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$40B Federal Commitment

Agreements-in-Principle (AIP) have been reached after lengthy discussions between Canada and the Assembly of First Nations (AFN), the First Nations Child and Family Caring Society (the Caring Society), the Chiefs of Ontario (COO), the Nishnawbe Aski Nation (NAN), and counsel for the Moushoom and Trout class actions regarding discriminatory funding practices of on-reserve Indigenous child welfare. An AIP is typically the second stage of negotiations, laying the groundwork for a future legally-bound contract as it contains major elements of the final agreement. AIP is not legally enforceable.

This is considered a landmark agreement after a 15-year legal battle. The first human rights complaint filed by the Caring Society in February 2007, a precedent-setting win with the Canadian Human Rights Tribunal (CHRT) in January 2016 which ruled that the federal government underfunded the welfare system and in 2019 ordered Ottawa pay $40,000 to each child and their primary guardian who were part of that system and a class-action lawsuit filed by the AFN in 2020.

What we know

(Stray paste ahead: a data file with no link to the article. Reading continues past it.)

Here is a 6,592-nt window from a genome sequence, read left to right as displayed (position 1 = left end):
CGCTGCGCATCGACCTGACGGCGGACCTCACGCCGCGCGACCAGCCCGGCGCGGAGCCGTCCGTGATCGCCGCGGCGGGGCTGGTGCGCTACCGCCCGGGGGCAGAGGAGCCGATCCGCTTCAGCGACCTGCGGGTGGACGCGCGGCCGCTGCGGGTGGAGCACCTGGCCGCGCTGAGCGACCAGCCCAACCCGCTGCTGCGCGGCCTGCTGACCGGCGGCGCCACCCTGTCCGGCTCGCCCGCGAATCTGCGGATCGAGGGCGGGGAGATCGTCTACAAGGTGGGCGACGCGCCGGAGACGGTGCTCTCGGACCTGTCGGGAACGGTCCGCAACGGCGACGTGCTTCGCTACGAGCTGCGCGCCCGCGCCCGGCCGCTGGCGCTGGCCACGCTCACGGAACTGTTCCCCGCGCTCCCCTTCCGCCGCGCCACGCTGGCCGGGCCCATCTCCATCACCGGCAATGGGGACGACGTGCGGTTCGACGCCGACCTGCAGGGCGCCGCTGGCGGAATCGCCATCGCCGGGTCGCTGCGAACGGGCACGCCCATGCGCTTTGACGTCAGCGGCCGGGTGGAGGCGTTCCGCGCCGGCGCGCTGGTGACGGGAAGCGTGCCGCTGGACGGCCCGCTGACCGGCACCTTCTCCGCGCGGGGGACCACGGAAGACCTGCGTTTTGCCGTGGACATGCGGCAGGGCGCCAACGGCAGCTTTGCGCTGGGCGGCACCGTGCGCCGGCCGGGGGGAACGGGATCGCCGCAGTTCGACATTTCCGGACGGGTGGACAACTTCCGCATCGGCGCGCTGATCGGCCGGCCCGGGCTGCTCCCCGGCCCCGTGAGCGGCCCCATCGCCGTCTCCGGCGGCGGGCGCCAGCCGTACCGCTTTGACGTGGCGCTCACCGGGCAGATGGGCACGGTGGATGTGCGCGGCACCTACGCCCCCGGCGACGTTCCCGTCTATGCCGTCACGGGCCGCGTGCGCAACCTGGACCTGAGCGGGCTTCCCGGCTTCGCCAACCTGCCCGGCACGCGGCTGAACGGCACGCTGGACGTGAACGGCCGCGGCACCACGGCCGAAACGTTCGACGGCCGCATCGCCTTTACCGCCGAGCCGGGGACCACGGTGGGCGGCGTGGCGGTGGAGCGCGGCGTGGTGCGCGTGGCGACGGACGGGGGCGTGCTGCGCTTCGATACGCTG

There are two parts to the settlement. The first part applies to compensation for children negatively impacted by the child welfare system. The federal government has committed to $20B. The final details still need to be worked out but here is what we know so far:

EligibilityFirst Nations children who lived on-reserve and in the Yukon who were removed from their homes by child and family services between Apr 1, 1991 and Mar 31, 2022   This also includes compensation for those who were impacted by the government’s narrow definition of Jordan’s Principle between Dec 12, 2007 and Nov 2, 2017   As well as children who did not receive or were delayed receiving an essential public service or product between Apr 1, 1991 and Dec 11, 2007
TimelineFinal Agreement is expected to be approved in late 2022.
ConsiderationsThe Federation of Sovereign Indigenous Nations (FSIN) wants the federal government to work with First Nations law firms and companies to process compensation.  Payments will be distributed to the child’s primary guardian and held in trust.

Resources

First Nations Caring Society

  • Timeline and information sheet on the Agreement in Principle of the long-term reform of the First Nations Child and Family Services (FNCFS) Program and Jordan’s Principle.

Assembly of First Nations

  • AFN Bulletin: Agreements-in-Principle on Compensation and Long-Term Reform related to Child and Family Services and Jordan’s Principle

Government of Canada-Indigenous Services Canada (ISC)

  • News Release: Agreements-in-Principle reached on compensation and long-term reform of First Nations child and family services and Jordan’s Principle.

Chiefs of Ontario

APTN National News

CTV News

CBC News